25th February 2019
Gambians are warm, friendly people who have been brought up in the old British colonial tradition. Whenever you pass someone on the street or enter a public area such as a shop or a restaurant, perfect strangers – including small children – will greet you very politely.
Stranger: Morning – morning!
Self: Good morning.
Stranger: How are you?
Self: I’m good. How are you?
Stranger: Fine. How der family?
Self: They’re fine.
Stranger: How der morning?
Self: It’s good. How’s yours?
Of course by the time you have gone through this exchange, the stranger is halfway down the road and doesn’t really hear your replies. These exchanges with total strangers seemed rather weird and unnecessary at the beginning but I now find them quite charming and worry that I’ll make Sri Lankans freak out by trying to engage them in this dialogue when we return home….!
Another bizarre thing is that Gambians, and also Africans in general, do not seem to say ‘goodbye’ to each other. Whether it is a morning exchange like the one described above or as one is leaving school at the end of the day, Africans never seem to use the word ‘bye’ to end their conversations with people. So I have made repeated gaffes by saying cheerily ‘Ok then, bye! See you later / tomorrow/ on Monday’ etc and then become keenly aware of the uncomfortable silence that follows my words. I’m really not sure why people here don’t seem to use any words of farewell and can only surmise that it is linked to a sort of superstitious belief that saying ‘goodbye’ might precipitate bad luck and one might never see that person alive again.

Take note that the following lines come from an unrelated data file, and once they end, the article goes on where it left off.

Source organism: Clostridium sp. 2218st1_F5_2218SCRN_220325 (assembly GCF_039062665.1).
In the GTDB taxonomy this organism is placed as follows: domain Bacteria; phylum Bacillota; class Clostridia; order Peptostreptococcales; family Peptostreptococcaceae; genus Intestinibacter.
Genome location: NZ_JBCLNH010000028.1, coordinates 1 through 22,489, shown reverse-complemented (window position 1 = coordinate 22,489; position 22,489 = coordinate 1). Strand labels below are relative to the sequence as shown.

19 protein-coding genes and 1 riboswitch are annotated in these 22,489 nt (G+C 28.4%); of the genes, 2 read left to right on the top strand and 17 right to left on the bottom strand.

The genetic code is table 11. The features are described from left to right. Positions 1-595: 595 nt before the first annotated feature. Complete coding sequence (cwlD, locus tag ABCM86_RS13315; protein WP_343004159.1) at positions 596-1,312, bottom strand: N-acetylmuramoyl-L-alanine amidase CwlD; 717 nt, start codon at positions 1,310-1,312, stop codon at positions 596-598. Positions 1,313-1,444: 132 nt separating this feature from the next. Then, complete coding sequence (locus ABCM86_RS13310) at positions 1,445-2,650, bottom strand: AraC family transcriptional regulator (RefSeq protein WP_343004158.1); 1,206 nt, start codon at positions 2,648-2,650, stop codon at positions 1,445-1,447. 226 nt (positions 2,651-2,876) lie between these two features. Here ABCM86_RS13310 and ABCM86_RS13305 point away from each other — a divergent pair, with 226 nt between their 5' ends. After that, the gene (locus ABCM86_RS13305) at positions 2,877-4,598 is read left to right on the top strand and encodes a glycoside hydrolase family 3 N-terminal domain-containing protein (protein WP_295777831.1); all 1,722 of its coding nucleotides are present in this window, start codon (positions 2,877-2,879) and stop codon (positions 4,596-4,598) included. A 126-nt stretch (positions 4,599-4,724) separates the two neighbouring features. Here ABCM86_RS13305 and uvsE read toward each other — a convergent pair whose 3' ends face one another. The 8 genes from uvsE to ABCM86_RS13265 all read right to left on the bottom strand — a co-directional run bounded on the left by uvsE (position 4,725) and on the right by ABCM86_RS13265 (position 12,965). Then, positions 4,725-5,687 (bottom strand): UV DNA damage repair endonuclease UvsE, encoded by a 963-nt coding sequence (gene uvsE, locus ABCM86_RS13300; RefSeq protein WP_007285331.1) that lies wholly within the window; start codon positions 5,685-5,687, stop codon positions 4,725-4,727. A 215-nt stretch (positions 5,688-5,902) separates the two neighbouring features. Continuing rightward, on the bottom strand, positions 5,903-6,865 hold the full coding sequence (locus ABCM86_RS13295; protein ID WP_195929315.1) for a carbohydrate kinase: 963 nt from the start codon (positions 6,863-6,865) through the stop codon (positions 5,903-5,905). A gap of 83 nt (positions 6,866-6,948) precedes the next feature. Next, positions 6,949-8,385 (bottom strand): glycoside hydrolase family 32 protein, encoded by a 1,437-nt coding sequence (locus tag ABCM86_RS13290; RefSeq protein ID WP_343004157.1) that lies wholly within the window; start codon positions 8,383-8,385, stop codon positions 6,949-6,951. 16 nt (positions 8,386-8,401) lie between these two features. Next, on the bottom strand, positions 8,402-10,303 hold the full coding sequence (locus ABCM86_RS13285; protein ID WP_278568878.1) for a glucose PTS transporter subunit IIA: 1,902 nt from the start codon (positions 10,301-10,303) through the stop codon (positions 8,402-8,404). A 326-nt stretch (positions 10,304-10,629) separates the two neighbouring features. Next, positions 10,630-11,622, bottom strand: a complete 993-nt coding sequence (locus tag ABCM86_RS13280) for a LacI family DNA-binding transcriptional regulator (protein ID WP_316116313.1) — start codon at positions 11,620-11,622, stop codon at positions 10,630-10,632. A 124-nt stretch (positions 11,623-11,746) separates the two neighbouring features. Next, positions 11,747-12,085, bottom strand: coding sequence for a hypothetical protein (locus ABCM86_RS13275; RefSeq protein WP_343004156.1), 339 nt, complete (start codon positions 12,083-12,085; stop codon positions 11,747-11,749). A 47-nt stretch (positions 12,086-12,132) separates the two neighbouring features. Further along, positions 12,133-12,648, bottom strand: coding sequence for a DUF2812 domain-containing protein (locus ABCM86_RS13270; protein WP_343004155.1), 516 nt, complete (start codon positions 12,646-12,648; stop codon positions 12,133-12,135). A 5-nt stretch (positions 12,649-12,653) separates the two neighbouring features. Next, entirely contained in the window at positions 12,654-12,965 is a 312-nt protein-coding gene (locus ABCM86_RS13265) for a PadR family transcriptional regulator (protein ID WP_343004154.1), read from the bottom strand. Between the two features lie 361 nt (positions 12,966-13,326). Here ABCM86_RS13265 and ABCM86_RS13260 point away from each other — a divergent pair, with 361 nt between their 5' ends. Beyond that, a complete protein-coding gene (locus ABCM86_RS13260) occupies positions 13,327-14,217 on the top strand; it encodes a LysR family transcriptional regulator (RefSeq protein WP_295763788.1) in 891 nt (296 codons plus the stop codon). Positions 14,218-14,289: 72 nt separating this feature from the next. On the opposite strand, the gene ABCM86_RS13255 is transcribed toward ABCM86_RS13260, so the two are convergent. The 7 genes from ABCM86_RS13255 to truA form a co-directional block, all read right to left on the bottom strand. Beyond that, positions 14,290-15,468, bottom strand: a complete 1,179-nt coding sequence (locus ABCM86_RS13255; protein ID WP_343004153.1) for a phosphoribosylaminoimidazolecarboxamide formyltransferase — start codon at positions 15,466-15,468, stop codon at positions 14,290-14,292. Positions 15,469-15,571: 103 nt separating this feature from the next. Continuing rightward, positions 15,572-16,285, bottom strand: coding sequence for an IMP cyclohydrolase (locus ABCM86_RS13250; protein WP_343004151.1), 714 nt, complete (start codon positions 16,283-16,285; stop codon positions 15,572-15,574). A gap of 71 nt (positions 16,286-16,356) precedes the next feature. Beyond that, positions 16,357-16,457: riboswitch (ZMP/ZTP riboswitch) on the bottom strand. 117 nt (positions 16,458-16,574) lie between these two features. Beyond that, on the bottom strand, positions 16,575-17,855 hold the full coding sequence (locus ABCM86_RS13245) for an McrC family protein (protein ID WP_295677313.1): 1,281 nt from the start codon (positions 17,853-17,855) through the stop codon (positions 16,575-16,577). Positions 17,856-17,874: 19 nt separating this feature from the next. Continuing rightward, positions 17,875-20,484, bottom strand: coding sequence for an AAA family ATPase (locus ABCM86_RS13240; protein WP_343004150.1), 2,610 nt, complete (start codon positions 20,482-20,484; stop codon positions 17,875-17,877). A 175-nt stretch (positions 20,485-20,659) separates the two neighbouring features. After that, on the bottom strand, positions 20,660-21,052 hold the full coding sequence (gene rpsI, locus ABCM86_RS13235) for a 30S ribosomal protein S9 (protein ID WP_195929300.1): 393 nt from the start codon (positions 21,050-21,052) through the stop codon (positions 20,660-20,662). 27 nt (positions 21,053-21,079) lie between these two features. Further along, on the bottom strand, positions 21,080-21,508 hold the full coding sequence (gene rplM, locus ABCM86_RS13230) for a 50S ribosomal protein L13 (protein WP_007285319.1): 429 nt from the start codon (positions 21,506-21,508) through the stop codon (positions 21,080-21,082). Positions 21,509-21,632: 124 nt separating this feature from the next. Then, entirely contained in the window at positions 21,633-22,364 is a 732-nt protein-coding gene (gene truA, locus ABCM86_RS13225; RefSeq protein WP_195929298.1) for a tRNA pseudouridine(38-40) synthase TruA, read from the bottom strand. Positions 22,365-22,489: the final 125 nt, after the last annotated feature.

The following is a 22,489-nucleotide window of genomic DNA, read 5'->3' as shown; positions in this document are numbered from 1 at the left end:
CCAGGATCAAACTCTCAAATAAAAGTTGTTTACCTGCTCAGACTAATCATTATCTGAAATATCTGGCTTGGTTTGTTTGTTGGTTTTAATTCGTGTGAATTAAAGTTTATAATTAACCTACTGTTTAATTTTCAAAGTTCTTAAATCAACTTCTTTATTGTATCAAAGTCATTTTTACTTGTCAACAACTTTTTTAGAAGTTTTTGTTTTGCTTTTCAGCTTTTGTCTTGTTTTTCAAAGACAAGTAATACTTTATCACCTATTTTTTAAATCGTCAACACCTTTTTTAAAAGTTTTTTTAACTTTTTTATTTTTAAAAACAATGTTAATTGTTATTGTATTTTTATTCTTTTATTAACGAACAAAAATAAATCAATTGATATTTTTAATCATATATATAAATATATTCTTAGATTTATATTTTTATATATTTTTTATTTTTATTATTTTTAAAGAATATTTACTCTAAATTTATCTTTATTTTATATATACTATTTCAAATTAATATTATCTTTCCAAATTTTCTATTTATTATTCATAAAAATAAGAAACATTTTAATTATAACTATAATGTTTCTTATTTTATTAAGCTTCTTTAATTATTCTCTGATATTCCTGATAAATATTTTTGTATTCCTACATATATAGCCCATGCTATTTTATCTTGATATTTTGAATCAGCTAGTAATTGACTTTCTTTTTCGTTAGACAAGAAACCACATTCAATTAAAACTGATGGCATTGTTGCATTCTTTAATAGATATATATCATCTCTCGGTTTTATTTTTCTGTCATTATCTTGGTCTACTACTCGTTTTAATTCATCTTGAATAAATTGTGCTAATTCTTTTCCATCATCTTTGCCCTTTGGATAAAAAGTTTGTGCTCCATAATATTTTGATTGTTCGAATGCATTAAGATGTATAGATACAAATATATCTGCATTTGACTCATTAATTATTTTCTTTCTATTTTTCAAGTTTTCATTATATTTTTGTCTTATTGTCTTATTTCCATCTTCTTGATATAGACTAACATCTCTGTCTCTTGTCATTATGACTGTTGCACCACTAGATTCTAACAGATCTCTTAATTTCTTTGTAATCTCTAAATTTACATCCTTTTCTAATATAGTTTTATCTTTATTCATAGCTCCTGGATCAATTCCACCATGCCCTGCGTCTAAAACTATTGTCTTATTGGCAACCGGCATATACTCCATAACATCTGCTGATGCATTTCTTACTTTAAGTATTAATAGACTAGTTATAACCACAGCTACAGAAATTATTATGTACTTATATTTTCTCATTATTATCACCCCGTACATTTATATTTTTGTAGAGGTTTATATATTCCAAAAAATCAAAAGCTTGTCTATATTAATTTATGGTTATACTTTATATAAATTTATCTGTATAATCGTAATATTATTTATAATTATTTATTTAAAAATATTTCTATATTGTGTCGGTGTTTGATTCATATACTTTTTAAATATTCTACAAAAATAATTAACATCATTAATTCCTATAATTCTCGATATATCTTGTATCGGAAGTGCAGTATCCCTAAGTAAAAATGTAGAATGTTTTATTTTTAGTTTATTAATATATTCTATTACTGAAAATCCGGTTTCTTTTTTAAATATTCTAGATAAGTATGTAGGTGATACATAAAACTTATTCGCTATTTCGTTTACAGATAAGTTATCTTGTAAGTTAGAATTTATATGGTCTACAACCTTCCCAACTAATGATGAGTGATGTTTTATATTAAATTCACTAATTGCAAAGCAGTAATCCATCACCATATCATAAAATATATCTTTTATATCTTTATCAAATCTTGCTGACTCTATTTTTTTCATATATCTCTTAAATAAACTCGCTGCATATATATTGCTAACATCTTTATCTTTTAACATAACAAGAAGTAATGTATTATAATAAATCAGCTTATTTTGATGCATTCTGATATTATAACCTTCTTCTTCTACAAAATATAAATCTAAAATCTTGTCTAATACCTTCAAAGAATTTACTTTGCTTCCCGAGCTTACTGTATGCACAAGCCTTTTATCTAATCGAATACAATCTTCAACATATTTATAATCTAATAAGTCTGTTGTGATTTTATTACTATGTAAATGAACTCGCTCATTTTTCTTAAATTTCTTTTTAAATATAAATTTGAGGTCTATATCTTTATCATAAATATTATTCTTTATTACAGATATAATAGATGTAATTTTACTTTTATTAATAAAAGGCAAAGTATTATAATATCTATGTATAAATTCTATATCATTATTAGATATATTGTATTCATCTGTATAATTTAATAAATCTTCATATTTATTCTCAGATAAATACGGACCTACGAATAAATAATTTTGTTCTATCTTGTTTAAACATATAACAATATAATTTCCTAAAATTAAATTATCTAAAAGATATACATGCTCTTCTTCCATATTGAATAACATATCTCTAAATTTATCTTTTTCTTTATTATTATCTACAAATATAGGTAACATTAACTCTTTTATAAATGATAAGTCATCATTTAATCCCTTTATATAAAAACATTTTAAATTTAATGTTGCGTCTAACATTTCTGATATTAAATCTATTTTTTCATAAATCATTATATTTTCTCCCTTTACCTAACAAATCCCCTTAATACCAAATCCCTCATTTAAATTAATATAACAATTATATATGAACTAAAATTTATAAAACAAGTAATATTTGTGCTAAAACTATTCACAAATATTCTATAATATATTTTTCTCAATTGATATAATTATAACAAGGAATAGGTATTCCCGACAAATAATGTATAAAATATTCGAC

I have also started liking the way Africans end their sentences with an ‘o’ – as in…..
Me: Why is it so loud in the art class today?
African Colleague: Sometimes they do practical projects like tie-and-dye.
Me: But the kids are screaming outside and I can’t do my lesson.
African Colleague: But that’s what it’s like here-o!
I have been told that Nigerians speak ‘Pidgin’ and Sierra Leoneans speak ‘Krio’ both of which are a corrupted version of English that has developed in different parts of west Africa. My Sierra Leonean friend and colleague helps me understand a bit of Krio by speaking slowly and identifying the many English words that are scattered throughout their sentences. Since 95% of people in Sierra Leone speak Krio, I have come to think of it as a great unifier (as opposed to looking down on it as ‘pidgin English’!) since any Sierra Leonean from whatever tribe, race or religion can clearly communicate with each other.
Now I wish Sri Lankans too had a form of language like Krio – it has so much potential to bring people together through a common medium of communication!